That's why it was so refreshing to hear Arlington School Board candidate Karla Hagan bring up the environment at last week's school board debate in her opening statement. Sure, a cynic might say it's not like being green a risky move in Arlington, home to more bleeding hearts per capita than any community south of Cambridge. But none of the other candidates mentioned the environment even once.
Given Arlington's environmental leadership on programs like Fresh AIRE, you'd think schools would be out front on environmental issues. But I've heard many complaints from students and parents that schools didn't even recycle, though that's slowly changing.
Here's what Hagan had to say about schools and the environment in her recent Raising Kaine interview:
Meeting our Earth's environmental challenges will be one of the most critical milestones for our children's generation, and yet I am the only candidate talking about this issue. While we are doing some things right, our school system has no defined environmental curriculum or policy guidelines. I will provide the much-needed leadership to ensure that Arlington Public Schools joins Arlington County - a national leader - in its environmentally progressive policy. Schools are a civic entity that must contribute to environmental advances -- and in schools, there's an important additional component: we must teach our children by our example.School Board members like Libby Garvey have pushed for more sustainability in schools, making Langston Brown and the new Washington-Lee LEED-certified green buildings. And I certainly understand that in tight budget times, it's harder to justify increased initial investments in efficiency that bring long-term budget savings.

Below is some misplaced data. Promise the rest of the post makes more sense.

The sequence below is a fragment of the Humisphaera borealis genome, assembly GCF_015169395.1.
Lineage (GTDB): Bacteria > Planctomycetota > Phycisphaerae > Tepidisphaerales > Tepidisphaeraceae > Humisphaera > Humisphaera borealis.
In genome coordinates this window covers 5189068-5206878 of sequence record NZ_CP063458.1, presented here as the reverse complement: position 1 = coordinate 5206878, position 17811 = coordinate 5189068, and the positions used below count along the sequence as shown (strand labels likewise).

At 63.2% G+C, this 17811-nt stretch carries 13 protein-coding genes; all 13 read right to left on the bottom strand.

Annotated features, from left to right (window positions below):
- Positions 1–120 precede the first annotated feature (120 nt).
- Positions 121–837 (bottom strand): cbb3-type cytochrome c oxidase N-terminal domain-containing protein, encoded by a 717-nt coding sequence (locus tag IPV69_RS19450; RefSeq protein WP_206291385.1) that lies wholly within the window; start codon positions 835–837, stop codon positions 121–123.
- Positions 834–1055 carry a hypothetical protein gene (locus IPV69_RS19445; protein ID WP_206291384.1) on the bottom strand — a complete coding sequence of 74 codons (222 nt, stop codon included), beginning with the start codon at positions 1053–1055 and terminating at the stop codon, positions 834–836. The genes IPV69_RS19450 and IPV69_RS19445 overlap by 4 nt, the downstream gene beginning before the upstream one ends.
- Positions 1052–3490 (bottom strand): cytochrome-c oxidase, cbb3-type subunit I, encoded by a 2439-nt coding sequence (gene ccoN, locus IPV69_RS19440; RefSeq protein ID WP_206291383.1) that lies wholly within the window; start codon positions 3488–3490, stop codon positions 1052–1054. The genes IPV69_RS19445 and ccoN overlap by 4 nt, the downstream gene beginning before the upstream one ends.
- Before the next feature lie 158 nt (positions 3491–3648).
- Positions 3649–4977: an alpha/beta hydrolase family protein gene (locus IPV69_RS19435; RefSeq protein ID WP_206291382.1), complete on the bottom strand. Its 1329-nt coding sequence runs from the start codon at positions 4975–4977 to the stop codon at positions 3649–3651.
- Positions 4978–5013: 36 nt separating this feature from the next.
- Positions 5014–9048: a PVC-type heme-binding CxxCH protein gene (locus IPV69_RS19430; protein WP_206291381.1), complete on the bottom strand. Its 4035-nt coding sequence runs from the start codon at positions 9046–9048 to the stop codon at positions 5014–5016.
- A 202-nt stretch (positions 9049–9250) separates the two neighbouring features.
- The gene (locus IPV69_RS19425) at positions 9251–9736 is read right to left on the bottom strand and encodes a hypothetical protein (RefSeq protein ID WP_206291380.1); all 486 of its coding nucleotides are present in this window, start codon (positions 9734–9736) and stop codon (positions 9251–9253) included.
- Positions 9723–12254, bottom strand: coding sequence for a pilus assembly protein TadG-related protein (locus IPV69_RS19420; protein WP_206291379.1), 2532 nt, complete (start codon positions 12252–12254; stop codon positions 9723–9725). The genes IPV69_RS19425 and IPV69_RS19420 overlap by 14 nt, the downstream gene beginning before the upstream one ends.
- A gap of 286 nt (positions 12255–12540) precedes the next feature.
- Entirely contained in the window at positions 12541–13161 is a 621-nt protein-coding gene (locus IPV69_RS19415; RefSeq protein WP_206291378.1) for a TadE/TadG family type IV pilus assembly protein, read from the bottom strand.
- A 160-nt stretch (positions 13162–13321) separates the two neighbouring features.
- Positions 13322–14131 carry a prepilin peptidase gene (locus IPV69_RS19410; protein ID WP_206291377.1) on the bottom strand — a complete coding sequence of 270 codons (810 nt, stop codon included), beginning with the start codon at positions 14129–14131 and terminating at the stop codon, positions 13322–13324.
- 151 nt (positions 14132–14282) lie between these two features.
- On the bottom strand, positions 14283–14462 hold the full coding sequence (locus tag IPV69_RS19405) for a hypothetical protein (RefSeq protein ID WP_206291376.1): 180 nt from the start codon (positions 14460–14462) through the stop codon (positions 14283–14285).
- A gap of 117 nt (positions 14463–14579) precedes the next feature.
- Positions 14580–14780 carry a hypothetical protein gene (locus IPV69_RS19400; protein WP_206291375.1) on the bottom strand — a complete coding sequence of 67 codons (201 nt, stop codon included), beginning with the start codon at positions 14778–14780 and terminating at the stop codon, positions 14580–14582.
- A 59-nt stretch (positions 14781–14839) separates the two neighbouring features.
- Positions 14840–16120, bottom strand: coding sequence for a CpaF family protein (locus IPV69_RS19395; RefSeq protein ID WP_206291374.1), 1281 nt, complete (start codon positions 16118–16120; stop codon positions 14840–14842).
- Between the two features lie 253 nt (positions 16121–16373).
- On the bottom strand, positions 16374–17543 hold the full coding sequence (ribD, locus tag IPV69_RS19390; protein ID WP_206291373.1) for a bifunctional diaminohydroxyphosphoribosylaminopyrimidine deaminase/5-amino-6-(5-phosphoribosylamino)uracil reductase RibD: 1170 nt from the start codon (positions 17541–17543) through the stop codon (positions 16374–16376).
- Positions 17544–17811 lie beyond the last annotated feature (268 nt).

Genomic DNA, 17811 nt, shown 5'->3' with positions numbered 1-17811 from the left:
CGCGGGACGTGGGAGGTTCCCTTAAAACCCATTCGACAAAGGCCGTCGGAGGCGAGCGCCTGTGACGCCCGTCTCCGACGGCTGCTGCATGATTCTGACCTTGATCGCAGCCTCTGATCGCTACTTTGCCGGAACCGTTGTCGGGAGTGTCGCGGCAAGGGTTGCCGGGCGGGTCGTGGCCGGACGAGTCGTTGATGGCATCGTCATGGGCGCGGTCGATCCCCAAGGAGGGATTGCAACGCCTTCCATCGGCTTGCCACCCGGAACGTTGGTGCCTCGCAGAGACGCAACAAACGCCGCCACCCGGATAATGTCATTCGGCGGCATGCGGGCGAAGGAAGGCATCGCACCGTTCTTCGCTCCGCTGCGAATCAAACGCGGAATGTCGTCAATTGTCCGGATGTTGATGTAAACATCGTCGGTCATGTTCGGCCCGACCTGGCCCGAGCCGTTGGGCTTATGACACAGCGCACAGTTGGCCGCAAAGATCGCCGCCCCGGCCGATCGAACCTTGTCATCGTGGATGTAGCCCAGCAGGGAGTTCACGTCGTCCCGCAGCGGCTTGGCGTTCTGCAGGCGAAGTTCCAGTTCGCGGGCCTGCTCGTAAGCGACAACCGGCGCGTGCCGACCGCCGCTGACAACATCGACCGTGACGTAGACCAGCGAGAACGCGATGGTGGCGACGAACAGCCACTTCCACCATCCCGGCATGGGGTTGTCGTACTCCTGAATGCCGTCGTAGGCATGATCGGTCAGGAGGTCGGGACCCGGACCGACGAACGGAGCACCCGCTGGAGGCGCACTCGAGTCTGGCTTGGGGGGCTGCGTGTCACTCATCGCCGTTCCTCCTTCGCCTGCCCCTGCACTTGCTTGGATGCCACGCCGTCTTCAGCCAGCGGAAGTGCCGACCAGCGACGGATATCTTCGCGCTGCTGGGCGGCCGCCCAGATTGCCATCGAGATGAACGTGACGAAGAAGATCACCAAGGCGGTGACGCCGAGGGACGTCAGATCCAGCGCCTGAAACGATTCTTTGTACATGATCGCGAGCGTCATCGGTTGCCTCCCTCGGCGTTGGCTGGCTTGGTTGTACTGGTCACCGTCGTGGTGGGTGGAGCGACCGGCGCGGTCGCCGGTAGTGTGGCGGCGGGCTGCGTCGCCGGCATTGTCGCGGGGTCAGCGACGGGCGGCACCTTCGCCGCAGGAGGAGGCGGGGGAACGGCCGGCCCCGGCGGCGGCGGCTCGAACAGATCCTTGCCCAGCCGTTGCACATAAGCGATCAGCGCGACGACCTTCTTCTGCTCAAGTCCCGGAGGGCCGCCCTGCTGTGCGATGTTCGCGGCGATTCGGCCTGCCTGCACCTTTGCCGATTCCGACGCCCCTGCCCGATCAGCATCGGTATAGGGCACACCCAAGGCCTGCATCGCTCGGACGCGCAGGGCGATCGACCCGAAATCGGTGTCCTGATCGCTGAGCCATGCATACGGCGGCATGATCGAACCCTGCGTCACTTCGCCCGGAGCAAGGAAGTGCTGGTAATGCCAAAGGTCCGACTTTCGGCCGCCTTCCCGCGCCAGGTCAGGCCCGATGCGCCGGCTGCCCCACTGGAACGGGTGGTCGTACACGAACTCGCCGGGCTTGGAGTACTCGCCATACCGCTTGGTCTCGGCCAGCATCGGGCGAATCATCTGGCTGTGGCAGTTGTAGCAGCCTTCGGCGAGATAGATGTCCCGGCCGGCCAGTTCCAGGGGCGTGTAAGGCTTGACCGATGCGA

Environmentally responsible education is a part of my passion for ensuring our young people are ready for their future with an education suited for the 21st century. We must focus not just on content but also on skills that will prepare our children to solve the big environmental, energy, medical, and societal challenges they will face: skills that are so valued in the workplace, such as creativity, innovation, collaboration, and effective communication. Though full of challenges, their future will be very exciting, and I want them to be ready for it!
But a driven environmentalist like Hagan could push the board to do even more, taking advantage of the boundless environmental energy of Arlington students. As a teacher friend once told me, the best way to change the behavior of parents is to send a note home with their student.
There are six well-qualified candidates running for school board, including Garvey, a longtime friend of the environment. Hagan's willingness to step out on environmental issues certainly raises her profile in a crowded field.
Cross-posted from Raising Kaine